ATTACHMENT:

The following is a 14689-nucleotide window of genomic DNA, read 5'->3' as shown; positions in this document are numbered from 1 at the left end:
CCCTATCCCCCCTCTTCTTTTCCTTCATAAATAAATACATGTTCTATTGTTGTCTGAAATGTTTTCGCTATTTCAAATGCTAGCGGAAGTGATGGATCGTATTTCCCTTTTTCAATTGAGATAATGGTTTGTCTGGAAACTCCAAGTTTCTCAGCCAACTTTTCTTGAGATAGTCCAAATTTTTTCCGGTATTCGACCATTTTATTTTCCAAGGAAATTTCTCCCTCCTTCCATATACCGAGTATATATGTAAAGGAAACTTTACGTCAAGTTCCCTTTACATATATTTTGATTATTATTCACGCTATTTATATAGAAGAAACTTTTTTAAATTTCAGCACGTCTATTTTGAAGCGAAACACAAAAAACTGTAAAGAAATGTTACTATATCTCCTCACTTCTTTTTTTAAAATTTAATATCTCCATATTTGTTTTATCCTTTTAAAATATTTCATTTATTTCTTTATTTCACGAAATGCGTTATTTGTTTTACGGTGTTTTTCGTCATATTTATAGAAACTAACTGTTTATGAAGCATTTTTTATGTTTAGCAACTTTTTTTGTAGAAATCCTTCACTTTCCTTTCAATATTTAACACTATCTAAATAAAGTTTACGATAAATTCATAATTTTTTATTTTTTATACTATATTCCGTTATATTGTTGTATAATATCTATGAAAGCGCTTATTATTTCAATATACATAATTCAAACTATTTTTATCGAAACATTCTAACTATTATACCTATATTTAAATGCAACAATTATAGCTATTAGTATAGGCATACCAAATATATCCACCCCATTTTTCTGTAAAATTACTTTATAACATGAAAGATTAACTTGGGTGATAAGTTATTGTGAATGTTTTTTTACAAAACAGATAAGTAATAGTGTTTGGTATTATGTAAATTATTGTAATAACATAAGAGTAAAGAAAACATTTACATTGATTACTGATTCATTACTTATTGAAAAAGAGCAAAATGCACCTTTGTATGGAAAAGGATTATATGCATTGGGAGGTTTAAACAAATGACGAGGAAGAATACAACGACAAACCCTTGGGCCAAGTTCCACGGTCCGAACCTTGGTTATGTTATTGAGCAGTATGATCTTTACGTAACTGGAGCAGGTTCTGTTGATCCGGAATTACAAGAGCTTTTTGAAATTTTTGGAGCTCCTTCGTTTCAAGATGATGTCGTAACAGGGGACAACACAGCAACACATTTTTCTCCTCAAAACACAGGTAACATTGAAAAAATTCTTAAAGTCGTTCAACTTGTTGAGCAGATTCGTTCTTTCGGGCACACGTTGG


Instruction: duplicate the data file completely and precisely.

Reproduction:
The following is a 14689-nucleotide window of genomic DNA, read 5'->3' as shown; positions in this document are numbered from 1 at the left end:
CCCTATCCCCCCTCTTCTTTTCCTTCATAAATAAATACATGTTCTATTGTTGTCTGAAATGTTTTCGCTATTTCAAATGCTAGCGGAAGTGATGGATCGTATTTCCCTTTTTCAATTGAGATAATGGTTTGTCTGGAAACTCCAAGTTTCTCAGCCAACTTTTCTTGAGATAGTCCAAATTTTTTCCGGTATTCGACCATTTTATTTTCCAAGGAAATTTCTCCCTCCTTCCATATACCGAGTATATATGTAAAGGAAACTTTACGTCAAGTTCCCTTTACATATATTTTGATTATTATTCACGCTATTTATATAGAAGAAACTTTTTTAAATTTCAGCACGTCTATTTTGAAGCGAAACACAAAAAACTGTAAAGAAATGTTACTATATCTCCTCACTTCTTTTTTTAAAATTTAATATCTCCATATTTGTTTTATCCTTTTAAAATATTTCATTTATTTCTTTATTTCACGAAATGCGTTATTTGTTTTACGGTGTTTTTCGTCATATTTATAGAAACTAACTGTTTATGAAGCATTTTTTATGTTTAGCAACTTTTTTTGTAGAAATCCTTCACTTTCCTTTCAATATTTAACACTATCTAAATAAAGTTTACGATAAATTCATAATTTTTTATTTTTTATACTATATTCCGTTATATTGTTGTATAATATCTATGAAAGCGCTTATTATTTCAATATACATAATTCAAACTATTTTTATCGAAACATTCTAACTATTATACCTATATTTAAATGCAACAATTATAGCTATTAGTATAGGCATACCAAATATATCCACCCCATTTTTCTGTAAAATTACTTTATAACATGAAAGATTAACTTGGGTGATAAGTTATTGTGAATGTTTTTTTACAAAACAGATAAGTAATAGTGTTTGGTATTATGTAAATTATTGTAATAACATAAGAGTAAAGAAAACATTTACATTGATTACTGATTCATTACTTATTGAAAAAGAGCAAAATGCACCTTTGTATGGAAAAGGATTATATGCATTGGGAGGTTTAAACAAATGACGAGGAAGAATACAACGACAAACCCTTGGGCCAAGTTCCACGGTCCGAACCTTGGTTATGTTATTGAGCAGTATGATCTTTACGTAACTGGAGCAGGTTCTGTTGATCCGGAATTACAAGAGCTTTTTGAAATTTTTGGAGCTCCTTCGTTTCAAGATGATGTCGTAACAGGGGACAACACAGCAACACATTTTTCTCCTCAAAACACAGGTAACATTGAAAAAATTCTTAAAGTCGTTCAACTTGTTGAGCAGATTCGTTCTTTCGGGCACACGTTGG